Members requested further clarification of how Neighbourhoods will link up with the new delivery model. The response noted the background and rationale behind linking with Neighbourhoods, and why the voluntary sector and local community need to be connecting. It was noted that the strategy was designed pre-COVID. The important thing is to get providers to understand and buy into the new way of linking with Neighbourhoods.


Members also inquired how scrutiny can assist in the work ahead on the Medication Policy and other processes being developed as part of the transformation. The response noted the challenging nature of the Medication Policy formulation, as it crosses a number of areas, and stakeholders. A wider system approach is the best way to approach this, and any input from the Committee is welcomed.




1.    That the report be noted.


2.    That the development of the new Medication Policy be reviewed by a sub-group of the Health Select Commission.


Healthwatch Update

To receive an update in respect of the recent activities of Healthwatch.


Consideration was given to a verbal update from Healthwatch delivered by Lesley Cooper, which included a summary of activities including recent and upcoming research, studies, consultations and other review work on a variety of health topics. It was noted that the newsletter had received very positive feedback, and an upcoming topic for examination is about public perceptions around the COVID-19 vaccine. Myth-busting work with focus groups also continues.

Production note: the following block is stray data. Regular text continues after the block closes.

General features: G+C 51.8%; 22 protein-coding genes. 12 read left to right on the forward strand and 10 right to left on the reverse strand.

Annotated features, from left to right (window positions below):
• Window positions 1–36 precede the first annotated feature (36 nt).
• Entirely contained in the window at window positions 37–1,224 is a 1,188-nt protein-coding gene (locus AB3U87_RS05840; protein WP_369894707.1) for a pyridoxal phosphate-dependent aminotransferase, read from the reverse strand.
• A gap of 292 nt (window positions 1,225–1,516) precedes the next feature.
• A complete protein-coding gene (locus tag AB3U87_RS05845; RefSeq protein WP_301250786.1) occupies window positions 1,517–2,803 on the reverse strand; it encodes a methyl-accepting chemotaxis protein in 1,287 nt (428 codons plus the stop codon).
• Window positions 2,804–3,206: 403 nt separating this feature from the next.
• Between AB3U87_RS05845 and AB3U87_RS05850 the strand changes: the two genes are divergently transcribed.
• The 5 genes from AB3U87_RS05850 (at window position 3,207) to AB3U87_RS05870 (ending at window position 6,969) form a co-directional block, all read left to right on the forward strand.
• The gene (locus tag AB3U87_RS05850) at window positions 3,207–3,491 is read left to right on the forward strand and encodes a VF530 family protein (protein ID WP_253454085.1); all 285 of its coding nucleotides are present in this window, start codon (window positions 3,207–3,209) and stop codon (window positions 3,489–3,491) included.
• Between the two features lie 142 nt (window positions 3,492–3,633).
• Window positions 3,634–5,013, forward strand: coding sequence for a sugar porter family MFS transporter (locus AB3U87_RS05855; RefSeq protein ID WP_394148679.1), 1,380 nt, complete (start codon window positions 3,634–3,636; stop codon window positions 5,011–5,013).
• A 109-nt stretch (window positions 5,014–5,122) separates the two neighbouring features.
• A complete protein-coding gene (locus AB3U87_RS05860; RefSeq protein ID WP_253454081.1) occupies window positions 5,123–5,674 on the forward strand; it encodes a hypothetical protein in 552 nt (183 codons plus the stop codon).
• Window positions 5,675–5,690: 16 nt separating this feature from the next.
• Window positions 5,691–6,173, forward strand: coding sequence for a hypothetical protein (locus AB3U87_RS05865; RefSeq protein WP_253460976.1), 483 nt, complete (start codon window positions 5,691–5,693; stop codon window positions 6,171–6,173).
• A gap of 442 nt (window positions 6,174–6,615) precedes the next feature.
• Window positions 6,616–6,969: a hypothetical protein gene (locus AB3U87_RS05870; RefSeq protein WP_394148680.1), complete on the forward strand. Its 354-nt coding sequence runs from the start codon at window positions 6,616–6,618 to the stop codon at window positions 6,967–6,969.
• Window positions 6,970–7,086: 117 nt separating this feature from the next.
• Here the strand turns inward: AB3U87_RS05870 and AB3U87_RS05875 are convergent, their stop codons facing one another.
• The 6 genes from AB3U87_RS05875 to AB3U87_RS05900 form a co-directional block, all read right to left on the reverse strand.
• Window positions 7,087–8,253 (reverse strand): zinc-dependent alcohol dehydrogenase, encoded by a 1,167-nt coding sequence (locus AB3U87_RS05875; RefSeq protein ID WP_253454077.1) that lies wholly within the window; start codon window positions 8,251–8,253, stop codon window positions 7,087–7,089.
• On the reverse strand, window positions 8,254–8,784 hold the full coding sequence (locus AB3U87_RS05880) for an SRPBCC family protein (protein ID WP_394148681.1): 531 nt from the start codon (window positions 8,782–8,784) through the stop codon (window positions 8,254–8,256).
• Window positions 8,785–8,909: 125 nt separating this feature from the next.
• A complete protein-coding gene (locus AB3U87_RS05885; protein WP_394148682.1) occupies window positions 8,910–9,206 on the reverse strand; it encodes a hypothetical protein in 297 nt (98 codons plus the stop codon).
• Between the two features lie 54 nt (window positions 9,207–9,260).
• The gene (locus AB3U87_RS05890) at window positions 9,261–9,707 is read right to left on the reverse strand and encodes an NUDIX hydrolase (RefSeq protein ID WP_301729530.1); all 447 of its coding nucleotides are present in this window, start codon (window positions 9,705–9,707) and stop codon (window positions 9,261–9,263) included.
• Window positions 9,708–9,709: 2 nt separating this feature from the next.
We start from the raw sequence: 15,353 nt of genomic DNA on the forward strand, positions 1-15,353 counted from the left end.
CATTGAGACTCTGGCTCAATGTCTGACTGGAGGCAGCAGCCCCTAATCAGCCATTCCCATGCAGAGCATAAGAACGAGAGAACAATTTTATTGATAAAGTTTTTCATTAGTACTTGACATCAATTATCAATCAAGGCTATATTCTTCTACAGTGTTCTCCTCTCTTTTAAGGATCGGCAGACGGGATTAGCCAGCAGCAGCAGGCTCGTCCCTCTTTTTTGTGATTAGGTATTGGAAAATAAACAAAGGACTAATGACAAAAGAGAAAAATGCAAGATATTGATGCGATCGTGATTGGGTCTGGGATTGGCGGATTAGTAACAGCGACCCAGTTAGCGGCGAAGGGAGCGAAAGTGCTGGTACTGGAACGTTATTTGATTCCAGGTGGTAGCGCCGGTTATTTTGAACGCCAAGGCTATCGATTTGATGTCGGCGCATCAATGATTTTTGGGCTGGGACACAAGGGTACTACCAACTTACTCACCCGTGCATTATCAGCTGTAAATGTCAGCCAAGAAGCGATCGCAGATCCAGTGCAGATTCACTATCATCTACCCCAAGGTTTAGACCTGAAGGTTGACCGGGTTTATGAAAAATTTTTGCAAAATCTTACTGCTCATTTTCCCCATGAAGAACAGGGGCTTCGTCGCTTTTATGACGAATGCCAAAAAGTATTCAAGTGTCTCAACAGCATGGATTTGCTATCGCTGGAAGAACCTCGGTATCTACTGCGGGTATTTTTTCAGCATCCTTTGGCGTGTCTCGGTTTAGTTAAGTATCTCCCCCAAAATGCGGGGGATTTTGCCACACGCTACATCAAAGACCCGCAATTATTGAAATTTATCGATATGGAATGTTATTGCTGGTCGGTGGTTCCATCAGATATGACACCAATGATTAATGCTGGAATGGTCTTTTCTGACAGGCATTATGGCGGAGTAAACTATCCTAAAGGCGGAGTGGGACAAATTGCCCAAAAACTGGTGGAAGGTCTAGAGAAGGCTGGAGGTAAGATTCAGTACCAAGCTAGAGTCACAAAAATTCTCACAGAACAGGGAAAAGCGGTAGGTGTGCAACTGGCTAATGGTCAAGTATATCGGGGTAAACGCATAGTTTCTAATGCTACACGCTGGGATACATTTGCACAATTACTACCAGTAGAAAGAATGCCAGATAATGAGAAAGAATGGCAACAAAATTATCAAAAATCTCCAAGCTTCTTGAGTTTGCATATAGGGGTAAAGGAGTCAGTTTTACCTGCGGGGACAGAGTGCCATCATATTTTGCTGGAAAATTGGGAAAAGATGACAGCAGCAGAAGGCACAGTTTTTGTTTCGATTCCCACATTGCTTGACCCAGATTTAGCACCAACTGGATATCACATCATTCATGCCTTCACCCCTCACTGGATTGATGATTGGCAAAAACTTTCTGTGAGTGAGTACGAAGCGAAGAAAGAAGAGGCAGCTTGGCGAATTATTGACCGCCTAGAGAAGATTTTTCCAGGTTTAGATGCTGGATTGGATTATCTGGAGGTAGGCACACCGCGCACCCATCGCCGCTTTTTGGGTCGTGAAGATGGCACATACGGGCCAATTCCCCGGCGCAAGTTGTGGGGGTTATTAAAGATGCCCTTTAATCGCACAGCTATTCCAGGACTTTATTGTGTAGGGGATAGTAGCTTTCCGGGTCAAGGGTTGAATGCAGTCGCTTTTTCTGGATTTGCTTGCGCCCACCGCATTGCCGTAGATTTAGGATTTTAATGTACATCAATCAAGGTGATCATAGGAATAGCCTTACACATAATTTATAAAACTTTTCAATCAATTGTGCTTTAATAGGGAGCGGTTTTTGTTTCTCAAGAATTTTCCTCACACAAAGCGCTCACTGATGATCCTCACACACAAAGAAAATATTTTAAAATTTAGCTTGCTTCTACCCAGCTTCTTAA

1.    That the update be noted.


Urgent Business


To consider any item(s) which the Chair is of the opinion should be considered as a matter of urgency.


The Chair confirmed there were no urgent items of business requiring a decision at this meeting.


Date and time of next meeting


The next virtual meeting of the Health Select Commission will be held on 25 March 2021, commencing at 2.00 pm.


The Chair announced the next virtual meeting of Health Select Commission would be held 25 March 2021, commencing at 2.00 pm.